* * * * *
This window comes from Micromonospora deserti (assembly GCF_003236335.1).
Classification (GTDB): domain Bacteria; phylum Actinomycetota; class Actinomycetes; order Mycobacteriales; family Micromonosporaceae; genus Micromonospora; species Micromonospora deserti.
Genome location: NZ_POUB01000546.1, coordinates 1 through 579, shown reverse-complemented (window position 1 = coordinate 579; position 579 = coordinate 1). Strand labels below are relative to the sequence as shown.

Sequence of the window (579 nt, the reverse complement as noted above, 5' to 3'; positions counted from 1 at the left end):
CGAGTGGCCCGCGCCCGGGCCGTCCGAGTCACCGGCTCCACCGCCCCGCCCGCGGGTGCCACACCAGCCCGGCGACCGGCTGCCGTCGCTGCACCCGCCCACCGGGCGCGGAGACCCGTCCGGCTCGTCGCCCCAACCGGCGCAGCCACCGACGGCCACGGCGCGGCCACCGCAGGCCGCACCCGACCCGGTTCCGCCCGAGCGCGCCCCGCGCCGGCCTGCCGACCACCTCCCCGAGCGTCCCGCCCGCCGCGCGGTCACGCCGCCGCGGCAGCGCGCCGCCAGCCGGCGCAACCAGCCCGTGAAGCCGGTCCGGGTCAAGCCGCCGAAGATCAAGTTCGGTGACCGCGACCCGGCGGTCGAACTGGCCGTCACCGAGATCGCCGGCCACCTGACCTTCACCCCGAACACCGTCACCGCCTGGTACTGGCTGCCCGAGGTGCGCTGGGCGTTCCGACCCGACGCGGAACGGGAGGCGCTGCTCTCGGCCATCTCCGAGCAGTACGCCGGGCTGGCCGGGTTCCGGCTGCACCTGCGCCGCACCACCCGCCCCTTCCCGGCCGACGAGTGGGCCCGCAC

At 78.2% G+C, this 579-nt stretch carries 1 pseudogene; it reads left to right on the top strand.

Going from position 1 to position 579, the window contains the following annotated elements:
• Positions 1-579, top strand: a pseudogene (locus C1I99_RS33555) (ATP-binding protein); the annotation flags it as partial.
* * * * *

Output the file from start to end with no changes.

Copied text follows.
This window comes from Micromonospora deserti (assembly GCF_003236335.1).
Classification (GTDB): domain Bacteria; phylum Actinomycetota; class Actinomycetes; order Mycobacteriales; family Micromonosporaceae; genus Micromonospora; species Micromonospora deserti.
Genome location: NZ_POUB01000546.1, coordinates 1 through 579, shown reverse-complemented (window position 1 = coordinate 579; position 579 = coordinate 1). Strand labels below are relative to the sequence as shown.

Sequence of the window (579 nt, the reverse complement as noted above, 5' to 3'; positions counted from 1 at the left end):
CGAGTGGCCCGCGCCCGGGCCGTCCGAGTCACCGGCTCCACCGCCCCGCCCGCGGGTGCCACACCAGCCCGGCGACCGGCTGCCGTCGCTGCACCCGCCCACCGGGCGCGGAGACCCGTCCGGCTCGTCGCCCCAACCGGCGCAGCCACCGACGGCCACGGCGCGGCCACCGCAGGCCGCACCCGACCCGGTTCCGCCCGAGCGCGCCCCGCGCCGGCCTGCCGACCACCTCCCCGAGCGTCCCGCCCGCCGCGCGGTCACGCCGCCGCGGCAGCGCGCCGCCAGCCGGCGCAACCAGCCCGTGAAGCCGGTCCGGGTCAAGCCGCCGAAGATCAAGTTCGGTGACCGCGACCCGGCGGTCGAACTGGCCGTCACCGAGATCGCCGGCCACCTGACCTTCACCCCGAACACCGTCACCGCCTGGTACTGGCTGCCCGAGGTGCGCTGGGCGTTCCGACCCGACGCGGAACGGGAGGCGCTGCTCTCGGCCATCTCCGAGCAGTACGCCGGGCTGGCCGGGTTCCGGCTGCACCTGCGCCGCACCACCCGCCCCTTCCCGGCCGACGAGTGGGCCCGCAC

At 78.2% G+C, this 579-nt stretch carries 1 pseudogene; it reads left to right on the top strand.

Going from position 1 to position 579, the window contains the following annotated elements:
• Positions 1-579, top strand: a pseudogene (locus C1I99_RS33555) (ATP-binding protein); the annotation flags it as partial.